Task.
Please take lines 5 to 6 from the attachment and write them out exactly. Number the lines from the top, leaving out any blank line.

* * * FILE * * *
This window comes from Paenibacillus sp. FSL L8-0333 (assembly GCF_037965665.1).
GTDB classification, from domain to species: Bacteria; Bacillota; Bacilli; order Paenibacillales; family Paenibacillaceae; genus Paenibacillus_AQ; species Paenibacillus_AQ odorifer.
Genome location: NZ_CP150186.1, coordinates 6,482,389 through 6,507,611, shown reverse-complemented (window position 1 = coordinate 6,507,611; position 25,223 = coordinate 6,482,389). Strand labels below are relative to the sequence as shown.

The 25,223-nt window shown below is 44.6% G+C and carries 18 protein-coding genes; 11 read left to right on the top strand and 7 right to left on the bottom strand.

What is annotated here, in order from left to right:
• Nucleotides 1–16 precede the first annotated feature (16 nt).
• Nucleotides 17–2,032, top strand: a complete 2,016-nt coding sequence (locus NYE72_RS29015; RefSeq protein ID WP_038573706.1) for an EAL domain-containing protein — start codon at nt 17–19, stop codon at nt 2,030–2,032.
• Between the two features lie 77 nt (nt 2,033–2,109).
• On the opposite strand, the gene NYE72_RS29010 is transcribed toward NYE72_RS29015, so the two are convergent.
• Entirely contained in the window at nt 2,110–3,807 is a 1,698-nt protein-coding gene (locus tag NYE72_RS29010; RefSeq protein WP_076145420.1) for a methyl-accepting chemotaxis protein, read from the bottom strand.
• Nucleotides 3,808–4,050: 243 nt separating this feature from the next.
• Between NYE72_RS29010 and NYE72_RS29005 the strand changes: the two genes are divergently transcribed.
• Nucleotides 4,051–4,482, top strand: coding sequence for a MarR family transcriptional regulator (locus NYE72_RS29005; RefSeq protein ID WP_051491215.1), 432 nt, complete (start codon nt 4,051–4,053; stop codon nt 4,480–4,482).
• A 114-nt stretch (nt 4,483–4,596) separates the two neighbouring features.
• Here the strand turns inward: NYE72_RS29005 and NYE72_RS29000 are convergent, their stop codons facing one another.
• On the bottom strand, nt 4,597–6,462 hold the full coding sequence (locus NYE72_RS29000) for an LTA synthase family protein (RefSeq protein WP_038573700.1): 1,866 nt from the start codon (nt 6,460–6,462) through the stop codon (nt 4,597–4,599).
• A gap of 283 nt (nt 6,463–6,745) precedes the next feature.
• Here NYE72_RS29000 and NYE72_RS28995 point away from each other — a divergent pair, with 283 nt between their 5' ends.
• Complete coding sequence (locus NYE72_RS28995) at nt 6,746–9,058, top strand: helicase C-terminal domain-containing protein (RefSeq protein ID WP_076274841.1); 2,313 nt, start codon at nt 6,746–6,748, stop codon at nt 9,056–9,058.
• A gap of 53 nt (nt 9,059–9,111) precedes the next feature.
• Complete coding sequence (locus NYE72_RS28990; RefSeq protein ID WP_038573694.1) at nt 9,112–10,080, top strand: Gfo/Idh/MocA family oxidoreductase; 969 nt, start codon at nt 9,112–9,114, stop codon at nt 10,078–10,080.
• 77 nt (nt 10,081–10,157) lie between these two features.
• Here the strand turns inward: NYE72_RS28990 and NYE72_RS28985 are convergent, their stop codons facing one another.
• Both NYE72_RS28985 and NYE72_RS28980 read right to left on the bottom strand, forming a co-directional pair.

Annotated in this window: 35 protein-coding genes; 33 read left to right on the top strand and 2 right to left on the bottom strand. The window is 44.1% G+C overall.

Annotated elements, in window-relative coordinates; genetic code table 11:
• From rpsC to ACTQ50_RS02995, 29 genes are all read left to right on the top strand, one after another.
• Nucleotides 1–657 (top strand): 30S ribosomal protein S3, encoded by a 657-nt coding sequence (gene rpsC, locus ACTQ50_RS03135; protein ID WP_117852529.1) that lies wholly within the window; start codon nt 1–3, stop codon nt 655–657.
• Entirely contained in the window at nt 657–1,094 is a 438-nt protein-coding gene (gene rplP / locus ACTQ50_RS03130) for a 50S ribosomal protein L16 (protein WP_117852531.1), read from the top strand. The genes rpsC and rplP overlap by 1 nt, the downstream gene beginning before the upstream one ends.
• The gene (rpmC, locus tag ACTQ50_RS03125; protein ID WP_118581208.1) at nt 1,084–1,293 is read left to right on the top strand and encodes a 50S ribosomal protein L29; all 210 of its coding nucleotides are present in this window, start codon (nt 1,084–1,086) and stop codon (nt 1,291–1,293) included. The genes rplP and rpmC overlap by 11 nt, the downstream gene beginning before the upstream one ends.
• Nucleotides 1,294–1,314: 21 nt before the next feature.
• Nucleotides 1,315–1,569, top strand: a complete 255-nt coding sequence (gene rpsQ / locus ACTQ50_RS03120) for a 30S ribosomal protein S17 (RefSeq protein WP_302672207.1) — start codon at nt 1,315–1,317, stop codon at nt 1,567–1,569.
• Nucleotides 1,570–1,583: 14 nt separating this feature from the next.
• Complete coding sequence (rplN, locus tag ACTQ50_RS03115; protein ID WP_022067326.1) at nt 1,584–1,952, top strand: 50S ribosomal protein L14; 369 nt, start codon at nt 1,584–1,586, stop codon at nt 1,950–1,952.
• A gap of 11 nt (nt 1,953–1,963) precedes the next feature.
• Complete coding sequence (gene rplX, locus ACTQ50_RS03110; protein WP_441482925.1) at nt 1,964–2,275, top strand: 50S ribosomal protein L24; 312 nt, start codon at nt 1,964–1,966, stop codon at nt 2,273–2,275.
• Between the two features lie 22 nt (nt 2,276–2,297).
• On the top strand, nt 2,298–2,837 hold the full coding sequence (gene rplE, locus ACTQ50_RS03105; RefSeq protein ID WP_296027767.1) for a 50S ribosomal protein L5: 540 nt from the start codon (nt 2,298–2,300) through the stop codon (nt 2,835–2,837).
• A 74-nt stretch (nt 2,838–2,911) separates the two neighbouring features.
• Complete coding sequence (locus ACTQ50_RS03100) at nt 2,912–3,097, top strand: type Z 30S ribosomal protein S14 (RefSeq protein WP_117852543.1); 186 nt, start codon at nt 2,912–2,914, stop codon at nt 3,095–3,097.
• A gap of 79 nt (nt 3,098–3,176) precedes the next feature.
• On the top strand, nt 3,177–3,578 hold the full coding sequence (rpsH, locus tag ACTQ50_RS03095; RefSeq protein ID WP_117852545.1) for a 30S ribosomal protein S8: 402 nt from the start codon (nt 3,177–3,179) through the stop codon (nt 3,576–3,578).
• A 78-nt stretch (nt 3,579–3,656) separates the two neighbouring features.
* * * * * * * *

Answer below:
What is annotated here, in order from left to right:
• Nucleotides 1–16 precede the first annotated feature (16 nt).